By Bruce Vail
Department store chain Macy’s, known for its lavish Thanksgiving Day parade, is taking heat for canceling the holiday for many of its 175,000 employees. On Oct. 13, the Chicago Sun-Times reported the news that Macy plans to break with its 155-year practice of closing its stores on Thanksgiving Day.
Macy’s spokesperson Holly Thomas confirmed to Working In These Times that about 750 of the company’s 850 stores nationwide will be opened at 8 pm, requiring some 87,500 workers to give up a part of their traditional family holiday. But she stressed that no employees would be required to report to work against their will and that a sufficient number of volunteers had already been recruited. Further, those workers will all receive time-and-a-half holiday pay for their full shifts, Thomas says.
And surprisingly, the largest union local representing Macy’s workers had a similar take. Gail Rogers, Secretary-Treasurer of Retail, Wholesale and Department Store Union Local 1-S, which has over 3,500 members in New York City and nearby Westchester County, says she sees no reason to criticize Macy’s as long as the company honors its union contracts. “We received notice a couple of months ago, and Macy’s will be honoring our contract. Nobody is going to be forced to work if they prefer to celebrate the holiday, and the volunteers will all be getting time-and-a-half. Plenty of our members are willing… so there aren’t a lot of complaints,” she says.
So is this a tempest in a teapot? Rogers says that there is still one concern: While union workers are protected, non-union workers have no one to ensure Macy’s keeps its word.
“My concern would be for the non-union workers” at Macy’s and its subsidiary Bloomingdales, Rogers says. “Without a good union contract, it’s easy to see how the voluntary nature of the work, and the premium pay, might fall by the wayside as time goes by.”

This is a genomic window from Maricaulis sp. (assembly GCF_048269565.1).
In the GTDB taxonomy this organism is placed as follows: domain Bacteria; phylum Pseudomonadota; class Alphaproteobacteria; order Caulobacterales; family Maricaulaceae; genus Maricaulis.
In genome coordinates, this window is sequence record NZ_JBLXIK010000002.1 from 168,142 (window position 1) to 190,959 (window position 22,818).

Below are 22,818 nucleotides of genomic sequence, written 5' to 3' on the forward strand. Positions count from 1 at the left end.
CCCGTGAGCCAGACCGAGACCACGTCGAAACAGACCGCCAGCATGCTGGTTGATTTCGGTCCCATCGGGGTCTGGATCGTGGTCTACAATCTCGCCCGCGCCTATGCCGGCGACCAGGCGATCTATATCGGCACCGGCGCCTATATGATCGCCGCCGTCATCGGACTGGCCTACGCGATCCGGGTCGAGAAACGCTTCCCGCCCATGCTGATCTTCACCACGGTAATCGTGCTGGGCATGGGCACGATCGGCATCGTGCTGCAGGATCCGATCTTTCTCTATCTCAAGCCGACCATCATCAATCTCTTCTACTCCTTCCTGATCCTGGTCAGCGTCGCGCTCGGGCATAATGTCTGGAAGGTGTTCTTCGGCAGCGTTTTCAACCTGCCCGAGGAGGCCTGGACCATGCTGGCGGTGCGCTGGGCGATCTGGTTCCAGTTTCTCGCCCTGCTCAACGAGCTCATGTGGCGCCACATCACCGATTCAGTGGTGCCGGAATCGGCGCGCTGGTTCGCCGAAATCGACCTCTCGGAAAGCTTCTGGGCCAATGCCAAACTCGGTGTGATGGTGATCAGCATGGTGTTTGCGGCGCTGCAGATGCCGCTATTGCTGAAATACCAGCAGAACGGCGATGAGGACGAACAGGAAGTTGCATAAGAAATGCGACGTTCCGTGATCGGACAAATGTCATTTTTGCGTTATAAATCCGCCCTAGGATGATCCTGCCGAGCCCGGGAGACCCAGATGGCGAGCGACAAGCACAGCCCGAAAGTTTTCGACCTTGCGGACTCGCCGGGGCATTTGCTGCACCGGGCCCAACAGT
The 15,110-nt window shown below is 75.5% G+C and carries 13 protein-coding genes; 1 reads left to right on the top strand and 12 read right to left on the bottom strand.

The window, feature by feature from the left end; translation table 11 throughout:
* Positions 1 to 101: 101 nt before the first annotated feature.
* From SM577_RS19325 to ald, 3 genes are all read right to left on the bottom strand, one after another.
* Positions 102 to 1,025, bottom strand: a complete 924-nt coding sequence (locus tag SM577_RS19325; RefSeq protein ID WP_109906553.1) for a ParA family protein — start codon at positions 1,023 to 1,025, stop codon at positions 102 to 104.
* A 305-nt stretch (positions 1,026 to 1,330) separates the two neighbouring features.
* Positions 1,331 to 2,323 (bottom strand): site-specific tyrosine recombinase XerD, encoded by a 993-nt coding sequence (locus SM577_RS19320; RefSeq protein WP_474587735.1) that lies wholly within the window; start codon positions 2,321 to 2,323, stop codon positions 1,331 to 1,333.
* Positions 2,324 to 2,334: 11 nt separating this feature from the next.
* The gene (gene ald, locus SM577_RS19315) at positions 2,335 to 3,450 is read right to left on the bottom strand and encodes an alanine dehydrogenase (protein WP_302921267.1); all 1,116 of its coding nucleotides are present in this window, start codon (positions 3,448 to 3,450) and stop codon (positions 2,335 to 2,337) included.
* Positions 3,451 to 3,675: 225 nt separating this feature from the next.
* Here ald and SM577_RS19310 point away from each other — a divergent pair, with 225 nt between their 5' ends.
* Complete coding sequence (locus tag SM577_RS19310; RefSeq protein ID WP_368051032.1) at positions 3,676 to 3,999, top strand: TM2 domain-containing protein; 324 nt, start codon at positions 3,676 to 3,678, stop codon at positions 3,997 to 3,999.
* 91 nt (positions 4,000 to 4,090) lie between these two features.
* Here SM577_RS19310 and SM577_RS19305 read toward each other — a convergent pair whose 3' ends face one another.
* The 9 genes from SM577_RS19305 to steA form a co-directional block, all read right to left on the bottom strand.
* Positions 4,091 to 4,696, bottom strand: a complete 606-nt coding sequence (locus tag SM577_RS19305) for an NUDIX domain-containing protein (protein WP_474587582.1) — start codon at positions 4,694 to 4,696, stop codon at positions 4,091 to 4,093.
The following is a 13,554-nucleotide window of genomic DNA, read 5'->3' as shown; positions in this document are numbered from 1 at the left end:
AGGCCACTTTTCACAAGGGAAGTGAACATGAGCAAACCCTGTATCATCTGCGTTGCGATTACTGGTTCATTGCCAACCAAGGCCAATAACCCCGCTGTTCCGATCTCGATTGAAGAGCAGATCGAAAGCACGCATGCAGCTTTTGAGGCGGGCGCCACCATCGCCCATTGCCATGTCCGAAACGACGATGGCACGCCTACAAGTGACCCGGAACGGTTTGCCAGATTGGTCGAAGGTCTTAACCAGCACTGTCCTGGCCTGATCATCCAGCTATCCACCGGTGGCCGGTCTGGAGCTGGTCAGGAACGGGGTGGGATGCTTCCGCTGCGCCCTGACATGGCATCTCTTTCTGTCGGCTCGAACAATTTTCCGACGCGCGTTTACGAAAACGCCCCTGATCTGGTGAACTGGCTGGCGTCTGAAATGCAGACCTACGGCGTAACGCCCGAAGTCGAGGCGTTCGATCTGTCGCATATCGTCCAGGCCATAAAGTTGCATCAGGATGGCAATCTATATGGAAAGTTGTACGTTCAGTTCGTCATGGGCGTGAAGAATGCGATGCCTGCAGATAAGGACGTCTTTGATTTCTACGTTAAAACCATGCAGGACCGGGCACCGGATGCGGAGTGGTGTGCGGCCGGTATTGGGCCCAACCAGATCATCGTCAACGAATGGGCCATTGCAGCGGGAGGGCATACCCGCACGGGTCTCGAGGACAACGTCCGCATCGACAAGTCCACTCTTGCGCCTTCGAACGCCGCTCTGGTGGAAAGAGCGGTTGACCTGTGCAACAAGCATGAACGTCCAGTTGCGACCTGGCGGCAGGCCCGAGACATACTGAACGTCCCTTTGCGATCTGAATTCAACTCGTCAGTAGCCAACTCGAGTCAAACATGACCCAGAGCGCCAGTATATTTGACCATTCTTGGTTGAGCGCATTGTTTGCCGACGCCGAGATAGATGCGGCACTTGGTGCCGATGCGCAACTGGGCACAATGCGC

Only about 10 percent of Macy’s workers are unionized, according to the company’s most recent Securities & Exchange Commission disclosure statement, with pockets of union strength in New York, San Francisco, Seattle, Boston, and the greater Washington, D.C. metropolitan area. Aside from RWDSU, workers are unionized through the United Food & Commercial Workers Union (UFCW), Teamsters, Service Employees International Union (SEIU) and Unite Here.
Both RWDSU and UFCW have organizing efforts underway to increase union membership at Macy’s stores, but the company is offering stiff resistance.
For example, Seattle-based UFCW Local 21 is currently trying to organize a Macy’s store in Silverado, Wash., in hopes of adding to the four stores it already represents in the area. A June 28 report in the Kitsap Sun indicated the union had filed unfair labor practice charges against the store in the bitter dispute. UFCW Local 21 Communications Director Tom Geiger did not respond to several requests for comment from Working In These Times.